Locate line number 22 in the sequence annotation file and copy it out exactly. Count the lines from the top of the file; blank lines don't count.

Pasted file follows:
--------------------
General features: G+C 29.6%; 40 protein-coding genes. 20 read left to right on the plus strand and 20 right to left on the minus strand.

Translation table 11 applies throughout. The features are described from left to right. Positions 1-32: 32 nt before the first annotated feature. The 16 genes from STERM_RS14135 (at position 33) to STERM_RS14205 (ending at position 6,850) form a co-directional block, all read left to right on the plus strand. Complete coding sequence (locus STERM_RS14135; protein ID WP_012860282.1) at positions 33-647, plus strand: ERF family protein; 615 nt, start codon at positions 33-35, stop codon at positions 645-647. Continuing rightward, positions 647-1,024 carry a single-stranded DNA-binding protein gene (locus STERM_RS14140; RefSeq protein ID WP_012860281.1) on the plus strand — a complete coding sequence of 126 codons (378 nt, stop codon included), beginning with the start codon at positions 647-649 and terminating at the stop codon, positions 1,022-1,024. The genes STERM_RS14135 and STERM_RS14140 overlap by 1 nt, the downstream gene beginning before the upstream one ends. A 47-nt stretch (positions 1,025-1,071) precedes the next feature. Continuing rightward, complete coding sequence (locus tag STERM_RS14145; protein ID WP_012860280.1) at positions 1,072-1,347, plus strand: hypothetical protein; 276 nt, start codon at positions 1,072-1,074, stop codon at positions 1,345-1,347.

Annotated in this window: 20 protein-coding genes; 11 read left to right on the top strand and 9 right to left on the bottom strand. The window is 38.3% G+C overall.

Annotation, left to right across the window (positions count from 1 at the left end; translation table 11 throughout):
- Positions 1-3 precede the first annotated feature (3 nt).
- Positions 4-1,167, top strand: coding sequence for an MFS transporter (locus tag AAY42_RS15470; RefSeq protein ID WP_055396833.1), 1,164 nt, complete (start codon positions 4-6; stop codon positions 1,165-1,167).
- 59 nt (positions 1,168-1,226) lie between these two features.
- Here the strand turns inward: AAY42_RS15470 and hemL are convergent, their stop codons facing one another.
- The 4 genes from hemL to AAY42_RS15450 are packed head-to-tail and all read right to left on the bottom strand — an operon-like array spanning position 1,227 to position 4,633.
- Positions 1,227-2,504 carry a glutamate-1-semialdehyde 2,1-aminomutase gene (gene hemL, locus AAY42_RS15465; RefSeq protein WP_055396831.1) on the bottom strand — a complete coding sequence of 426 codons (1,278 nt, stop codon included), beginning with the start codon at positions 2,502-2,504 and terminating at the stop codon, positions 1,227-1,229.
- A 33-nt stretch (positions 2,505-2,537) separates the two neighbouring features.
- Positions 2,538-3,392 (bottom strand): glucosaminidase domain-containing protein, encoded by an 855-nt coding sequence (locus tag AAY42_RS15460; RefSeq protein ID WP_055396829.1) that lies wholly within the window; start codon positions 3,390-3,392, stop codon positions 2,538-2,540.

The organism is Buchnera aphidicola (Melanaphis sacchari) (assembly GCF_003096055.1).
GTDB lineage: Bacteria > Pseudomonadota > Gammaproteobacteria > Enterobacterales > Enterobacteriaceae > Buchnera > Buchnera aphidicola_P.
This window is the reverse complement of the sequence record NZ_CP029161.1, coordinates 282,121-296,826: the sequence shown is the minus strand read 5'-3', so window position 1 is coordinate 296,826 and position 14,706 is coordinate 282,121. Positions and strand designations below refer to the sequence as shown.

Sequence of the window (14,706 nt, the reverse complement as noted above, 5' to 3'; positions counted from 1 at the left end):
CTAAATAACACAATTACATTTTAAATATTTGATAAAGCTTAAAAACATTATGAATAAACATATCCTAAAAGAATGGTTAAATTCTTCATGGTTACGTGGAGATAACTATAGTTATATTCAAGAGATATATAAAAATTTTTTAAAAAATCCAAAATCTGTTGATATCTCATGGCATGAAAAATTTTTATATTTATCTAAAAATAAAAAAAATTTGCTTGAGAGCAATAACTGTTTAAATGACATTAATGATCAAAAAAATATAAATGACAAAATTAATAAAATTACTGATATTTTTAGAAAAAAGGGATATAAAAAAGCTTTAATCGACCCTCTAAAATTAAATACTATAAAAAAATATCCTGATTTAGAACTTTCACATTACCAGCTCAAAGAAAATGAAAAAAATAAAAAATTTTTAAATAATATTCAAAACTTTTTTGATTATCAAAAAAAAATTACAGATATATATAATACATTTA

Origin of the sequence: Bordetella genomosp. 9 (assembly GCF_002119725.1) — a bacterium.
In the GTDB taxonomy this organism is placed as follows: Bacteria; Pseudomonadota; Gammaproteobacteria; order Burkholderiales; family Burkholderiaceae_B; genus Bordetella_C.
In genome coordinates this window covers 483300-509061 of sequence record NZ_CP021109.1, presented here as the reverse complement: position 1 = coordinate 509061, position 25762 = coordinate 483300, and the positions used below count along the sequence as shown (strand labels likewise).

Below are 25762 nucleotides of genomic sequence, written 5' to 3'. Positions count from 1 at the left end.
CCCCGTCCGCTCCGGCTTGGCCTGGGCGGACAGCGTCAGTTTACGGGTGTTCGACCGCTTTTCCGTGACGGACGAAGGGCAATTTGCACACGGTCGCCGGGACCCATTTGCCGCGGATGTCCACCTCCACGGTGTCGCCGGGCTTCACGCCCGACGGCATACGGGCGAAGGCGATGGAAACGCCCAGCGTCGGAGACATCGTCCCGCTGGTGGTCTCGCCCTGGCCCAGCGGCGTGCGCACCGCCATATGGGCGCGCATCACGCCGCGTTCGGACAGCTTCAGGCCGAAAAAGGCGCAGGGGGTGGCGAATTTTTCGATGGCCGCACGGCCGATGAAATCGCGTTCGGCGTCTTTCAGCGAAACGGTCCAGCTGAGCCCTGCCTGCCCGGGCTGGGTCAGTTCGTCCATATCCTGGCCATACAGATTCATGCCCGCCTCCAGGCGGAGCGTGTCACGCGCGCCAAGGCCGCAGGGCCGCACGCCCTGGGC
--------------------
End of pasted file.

CCCCGTCCGCTCCGGCTTGGCCTGGGCGGACAGCGTCAGTTTACGGGTGTTCGACCGCTTTTCCGTGACGGACGAAGGGCAATTTGCACACGGTCGCCGGGACCCATTTGCCGCGGATGTCCACCTCCACGGTGTCGCCGGGCTTCACGCCCGACGGCATACGGGCGAAGGCGATGGAAACGCCCAGCGTCGGAGACATCGTCCCGCTGGTGGTCTCGCCCTGGCCCAGCGGCGTGCGCACCGCCATATGGGCGCGCATCACGCCGCGTTCGGACAGCTTCAGGCCGAAAAAGGCGCAGGGGGTGGCGAATTTTTCGATGGCCGCACGGCCGATGAAATCGCGTTCGGCGTCTTTCAGCGAAACGGTCCAGCTGAGCCCTGCCTGCCCGGGCTGGGTCAGTTCGTCCATATCCTGGCCATACAGATTCATGCCCGCCTCCAGGCGGAGCGTGTCACGCGCGCCAAGGCCGCAGGGCCGCACGCCCTGGGC